Headless Horseman by Mayne Reid - Chapter Forty. The Marked Bullet

Before coming up with the scout, an incident occurred to vary the monotony of the march. Instead of keeping along the avenue, the major had conducted his command in a diagonal direction through the chapparal. He had done this to avoid giving unnecessary pain to the afflicted father; who would otherwise have looked upon the life-blood of his son, or at least what the major believed to be so. The gory spot was shunned, and as the discovery was not yet known to any other save the major himself, and the tracker who had made it, the party moved on in ignorance of the existence of such a dread sign.

The path they were now pursuing was a mere cattle-track, scarce broad enough for two to ride abreast. Here and there were glades where it widened out for a few yards, again running into the thorny chapparal.

On entering one of these glades, an animal sprang out of the bushes, and bounded off over the sward. A beautiful creature it was, with its fulvous coat ocellated with rows of shining rosettes; its strong lithe limbs supporting a smooth cylindrical body, continued into a long tapering tail; the very type of agility; a creature rare even in these remote solitudes—the jaguar.

Its very rarity rendered it the more desirable as an object to test the skill of the marksman; and, notwithstanding the serious nature of the expedition, two of the party were tempted to discharge their rifles at the retreating animal.

They were Cassius Calhoun, and a young planter who was riding by his side.

The jaguar dropped dead in its tracks: a bullet having entered its body, and traversed the spine in a longitudinal direction.

Which of the two was entitled to the credit of the successful shot? Calhoun claimed it, and so did the young planter.

The shots had been fired simultaneously, and only one of them had hit.

“I shall show you,” confidently asserted the ex-officer, dismounting beside the dead jaguar, and unsheathing his knife. “You see, gentlemen, the ball is still in the animal’s body? If it’s mine, you’ll find my initials on it—C.C.—with a crescent. I mould my bullets so that I can always tell when I’ve killed my game.”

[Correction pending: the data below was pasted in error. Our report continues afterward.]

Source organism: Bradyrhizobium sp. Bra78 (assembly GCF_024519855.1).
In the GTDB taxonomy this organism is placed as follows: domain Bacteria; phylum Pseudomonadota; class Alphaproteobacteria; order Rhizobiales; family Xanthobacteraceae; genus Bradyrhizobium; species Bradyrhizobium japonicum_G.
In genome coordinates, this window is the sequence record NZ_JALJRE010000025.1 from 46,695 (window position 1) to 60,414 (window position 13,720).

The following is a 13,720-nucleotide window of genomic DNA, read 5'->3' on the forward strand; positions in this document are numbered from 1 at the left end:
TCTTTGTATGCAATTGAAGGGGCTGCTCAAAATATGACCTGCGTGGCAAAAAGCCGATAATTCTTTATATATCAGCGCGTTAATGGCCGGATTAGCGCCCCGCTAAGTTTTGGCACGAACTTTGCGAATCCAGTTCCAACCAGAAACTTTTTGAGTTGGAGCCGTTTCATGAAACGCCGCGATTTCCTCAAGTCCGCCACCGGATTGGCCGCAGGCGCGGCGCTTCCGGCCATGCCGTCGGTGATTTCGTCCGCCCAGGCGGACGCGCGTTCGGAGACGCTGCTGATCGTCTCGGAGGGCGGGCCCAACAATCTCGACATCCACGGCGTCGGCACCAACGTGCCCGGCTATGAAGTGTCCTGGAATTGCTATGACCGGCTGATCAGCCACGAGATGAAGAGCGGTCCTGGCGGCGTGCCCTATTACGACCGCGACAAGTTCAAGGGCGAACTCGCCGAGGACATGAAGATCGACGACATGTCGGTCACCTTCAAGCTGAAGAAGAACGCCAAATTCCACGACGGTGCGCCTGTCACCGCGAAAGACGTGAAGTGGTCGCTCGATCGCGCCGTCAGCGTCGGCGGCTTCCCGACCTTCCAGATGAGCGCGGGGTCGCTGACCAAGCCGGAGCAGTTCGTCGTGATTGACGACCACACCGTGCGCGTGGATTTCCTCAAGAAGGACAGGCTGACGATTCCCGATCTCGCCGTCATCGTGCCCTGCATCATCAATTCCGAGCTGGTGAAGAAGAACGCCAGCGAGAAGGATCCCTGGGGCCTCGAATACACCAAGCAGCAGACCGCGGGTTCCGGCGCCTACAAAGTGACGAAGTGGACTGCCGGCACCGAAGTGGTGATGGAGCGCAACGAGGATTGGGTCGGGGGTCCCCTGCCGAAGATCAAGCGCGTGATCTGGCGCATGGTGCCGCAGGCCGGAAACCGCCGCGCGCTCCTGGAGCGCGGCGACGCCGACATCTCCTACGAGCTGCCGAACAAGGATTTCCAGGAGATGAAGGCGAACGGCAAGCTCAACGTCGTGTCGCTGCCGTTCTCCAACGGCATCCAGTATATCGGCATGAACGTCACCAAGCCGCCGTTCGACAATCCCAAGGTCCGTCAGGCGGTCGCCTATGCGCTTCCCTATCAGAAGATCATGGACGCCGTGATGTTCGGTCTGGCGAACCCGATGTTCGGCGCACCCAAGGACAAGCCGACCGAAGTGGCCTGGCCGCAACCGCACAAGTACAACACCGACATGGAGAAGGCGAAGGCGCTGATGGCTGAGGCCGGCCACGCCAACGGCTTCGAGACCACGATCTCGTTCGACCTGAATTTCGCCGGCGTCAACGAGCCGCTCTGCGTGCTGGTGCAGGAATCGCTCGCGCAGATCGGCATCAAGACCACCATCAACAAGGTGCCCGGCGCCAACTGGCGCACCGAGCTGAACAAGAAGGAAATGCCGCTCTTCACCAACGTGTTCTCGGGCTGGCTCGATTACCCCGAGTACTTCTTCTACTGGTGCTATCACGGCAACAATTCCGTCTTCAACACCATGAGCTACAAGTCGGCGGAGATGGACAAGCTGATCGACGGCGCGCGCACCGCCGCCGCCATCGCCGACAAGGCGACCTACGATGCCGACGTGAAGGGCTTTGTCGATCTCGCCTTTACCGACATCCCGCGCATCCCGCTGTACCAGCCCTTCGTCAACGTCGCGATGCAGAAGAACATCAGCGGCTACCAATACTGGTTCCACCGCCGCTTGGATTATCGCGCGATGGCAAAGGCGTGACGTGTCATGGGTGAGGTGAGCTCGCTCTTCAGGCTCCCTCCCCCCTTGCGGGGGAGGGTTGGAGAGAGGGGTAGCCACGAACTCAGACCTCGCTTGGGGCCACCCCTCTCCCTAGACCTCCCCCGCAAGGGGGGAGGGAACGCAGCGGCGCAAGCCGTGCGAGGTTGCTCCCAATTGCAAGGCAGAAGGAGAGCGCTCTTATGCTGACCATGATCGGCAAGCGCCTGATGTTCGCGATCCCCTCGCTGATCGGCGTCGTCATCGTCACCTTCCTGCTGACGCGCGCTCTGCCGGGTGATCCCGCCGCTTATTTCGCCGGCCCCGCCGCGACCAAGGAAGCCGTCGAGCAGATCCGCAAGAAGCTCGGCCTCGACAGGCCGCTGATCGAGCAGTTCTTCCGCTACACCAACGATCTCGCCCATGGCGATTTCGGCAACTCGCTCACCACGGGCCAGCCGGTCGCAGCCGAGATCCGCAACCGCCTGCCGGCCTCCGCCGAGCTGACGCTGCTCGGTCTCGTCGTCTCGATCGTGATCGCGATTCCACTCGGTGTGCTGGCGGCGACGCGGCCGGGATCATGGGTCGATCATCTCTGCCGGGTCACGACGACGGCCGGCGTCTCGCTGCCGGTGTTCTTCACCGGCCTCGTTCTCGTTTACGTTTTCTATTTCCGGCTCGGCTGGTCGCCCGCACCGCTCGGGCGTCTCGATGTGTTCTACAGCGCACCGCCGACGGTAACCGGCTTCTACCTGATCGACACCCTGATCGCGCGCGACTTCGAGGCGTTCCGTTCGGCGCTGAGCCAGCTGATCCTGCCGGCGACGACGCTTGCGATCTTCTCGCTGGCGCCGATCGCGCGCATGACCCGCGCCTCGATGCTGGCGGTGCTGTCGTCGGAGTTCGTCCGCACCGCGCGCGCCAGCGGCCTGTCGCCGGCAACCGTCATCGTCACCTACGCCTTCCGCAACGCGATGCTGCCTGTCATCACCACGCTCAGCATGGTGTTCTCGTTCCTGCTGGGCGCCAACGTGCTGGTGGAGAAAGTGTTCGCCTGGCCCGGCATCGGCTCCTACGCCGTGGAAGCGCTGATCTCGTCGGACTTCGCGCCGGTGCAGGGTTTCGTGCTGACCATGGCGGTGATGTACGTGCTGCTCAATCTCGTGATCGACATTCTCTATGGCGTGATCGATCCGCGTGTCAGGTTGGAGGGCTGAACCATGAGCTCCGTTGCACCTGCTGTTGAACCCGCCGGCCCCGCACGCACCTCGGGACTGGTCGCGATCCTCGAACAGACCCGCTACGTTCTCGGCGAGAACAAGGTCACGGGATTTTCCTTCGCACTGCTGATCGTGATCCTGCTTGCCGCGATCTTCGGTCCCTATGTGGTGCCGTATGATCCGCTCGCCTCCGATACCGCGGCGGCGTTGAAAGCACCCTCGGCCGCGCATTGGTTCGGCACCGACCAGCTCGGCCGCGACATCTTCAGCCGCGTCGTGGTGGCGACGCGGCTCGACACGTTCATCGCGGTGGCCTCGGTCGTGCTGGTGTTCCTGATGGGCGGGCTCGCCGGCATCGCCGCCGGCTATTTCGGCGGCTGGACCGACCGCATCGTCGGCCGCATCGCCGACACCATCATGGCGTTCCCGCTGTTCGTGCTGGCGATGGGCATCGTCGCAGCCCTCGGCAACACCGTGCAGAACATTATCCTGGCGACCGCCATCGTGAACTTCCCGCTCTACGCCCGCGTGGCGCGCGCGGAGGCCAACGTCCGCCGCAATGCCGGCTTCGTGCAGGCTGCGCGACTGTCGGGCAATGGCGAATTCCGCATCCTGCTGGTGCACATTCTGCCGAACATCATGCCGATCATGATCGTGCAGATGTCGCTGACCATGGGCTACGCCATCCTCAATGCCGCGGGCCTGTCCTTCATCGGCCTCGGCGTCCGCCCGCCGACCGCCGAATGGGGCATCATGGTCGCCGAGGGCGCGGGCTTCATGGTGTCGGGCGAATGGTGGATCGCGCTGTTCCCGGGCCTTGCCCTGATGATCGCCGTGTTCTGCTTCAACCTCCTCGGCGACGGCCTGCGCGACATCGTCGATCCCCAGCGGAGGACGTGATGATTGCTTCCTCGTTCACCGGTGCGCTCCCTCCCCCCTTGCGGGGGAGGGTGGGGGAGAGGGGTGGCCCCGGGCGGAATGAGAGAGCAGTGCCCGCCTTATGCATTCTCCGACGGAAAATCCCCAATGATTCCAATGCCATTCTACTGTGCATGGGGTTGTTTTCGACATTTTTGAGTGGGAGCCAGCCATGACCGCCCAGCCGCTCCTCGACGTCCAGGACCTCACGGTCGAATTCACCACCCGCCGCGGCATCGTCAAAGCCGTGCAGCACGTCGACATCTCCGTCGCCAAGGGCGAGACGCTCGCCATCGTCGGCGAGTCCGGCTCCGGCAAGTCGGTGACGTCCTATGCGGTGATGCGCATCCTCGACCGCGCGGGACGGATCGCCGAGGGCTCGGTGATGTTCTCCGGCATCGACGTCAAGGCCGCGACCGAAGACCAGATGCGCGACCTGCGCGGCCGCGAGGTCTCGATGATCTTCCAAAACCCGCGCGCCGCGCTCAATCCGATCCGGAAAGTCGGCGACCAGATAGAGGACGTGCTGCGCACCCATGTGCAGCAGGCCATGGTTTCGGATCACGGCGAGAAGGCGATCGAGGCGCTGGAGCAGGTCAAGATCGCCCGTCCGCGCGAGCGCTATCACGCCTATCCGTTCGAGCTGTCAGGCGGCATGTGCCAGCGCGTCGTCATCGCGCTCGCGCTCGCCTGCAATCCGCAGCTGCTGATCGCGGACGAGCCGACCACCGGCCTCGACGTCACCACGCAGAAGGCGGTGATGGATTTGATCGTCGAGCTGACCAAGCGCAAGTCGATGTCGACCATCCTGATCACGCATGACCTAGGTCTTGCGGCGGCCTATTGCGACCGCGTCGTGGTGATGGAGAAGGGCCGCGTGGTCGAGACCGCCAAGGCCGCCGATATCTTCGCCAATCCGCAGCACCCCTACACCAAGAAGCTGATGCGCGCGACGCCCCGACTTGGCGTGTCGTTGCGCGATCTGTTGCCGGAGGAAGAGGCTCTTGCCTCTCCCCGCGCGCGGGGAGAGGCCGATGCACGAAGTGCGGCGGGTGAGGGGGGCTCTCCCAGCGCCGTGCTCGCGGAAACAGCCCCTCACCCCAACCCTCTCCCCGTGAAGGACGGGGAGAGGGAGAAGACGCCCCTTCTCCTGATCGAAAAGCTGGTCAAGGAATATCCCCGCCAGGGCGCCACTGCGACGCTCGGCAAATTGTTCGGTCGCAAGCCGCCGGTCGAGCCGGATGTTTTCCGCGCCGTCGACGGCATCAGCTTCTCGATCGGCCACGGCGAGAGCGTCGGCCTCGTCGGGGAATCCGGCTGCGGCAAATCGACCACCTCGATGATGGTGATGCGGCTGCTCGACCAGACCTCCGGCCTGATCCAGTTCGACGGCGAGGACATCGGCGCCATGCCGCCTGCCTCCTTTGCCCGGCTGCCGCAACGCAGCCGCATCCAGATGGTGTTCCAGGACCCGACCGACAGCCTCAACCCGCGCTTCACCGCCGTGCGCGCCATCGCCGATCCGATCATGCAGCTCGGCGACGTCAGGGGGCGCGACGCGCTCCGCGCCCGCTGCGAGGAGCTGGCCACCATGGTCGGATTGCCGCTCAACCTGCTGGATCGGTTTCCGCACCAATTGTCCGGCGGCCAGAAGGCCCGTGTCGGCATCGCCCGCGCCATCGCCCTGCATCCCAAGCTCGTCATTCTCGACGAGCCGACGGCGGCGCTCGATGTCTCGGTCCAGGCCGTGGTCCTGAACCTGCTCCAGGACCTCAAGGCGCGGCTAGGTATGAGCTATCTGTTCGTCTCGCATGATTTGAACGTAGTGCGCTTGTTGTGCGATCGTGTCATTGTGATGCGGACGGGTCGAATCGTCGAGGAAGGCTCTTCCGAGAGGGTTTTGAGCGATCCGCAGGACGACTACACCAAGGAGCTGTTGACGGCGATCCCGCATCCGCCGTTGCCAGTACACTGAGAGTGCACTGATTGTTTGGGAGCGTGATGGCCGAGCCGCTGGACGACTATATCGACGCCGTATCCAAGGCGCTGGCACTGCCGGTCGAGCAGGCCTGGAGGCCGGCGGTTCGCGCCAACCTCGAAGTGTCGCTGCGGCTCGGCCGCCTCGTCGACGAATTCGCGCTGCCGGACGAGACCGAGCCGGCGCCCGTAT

The swaggering air with which he held up the leaden missile after extracting it told that he had spoken the truth. A few of the more curious drew near and examined the bullet. Sure enough it was moulded as Calhoun had declared, and the dispute ended in the discomfiture of the young planter.

The party soon after came up with the tracker, waiting to conduct them along a fresh trail.

It was no longer a track made by two horses, with shod hooves. The turf showed only the hoof-marks of one; and so indistinctly, that at times they were undiscernible to all eyes save those of the tracker himself.

The trace carried them through the thicket, from glade to glade—after a circuitous march—bringing them back into the lane-like opening, at a point still further to the west.

Spangler—though far from being the most accomplished of his calling—took it; up as fast as the people could ride after him. In his own mind he had determined the character of the animal whose footmarks he was following. He knew it to be a mustang—the same that had stood under the cottonwood whilst its rider was smoking a cigar—the same whose hoof-mark he had seen deeply indented in a sod saturated with human blood.

The track of the States horse he had also followed for a short distance—in the interval, when he was left alone. He saw that it would conduct him back to the prairie through which they had passed; and thence, in all likelihood, to the settlements on the Leona.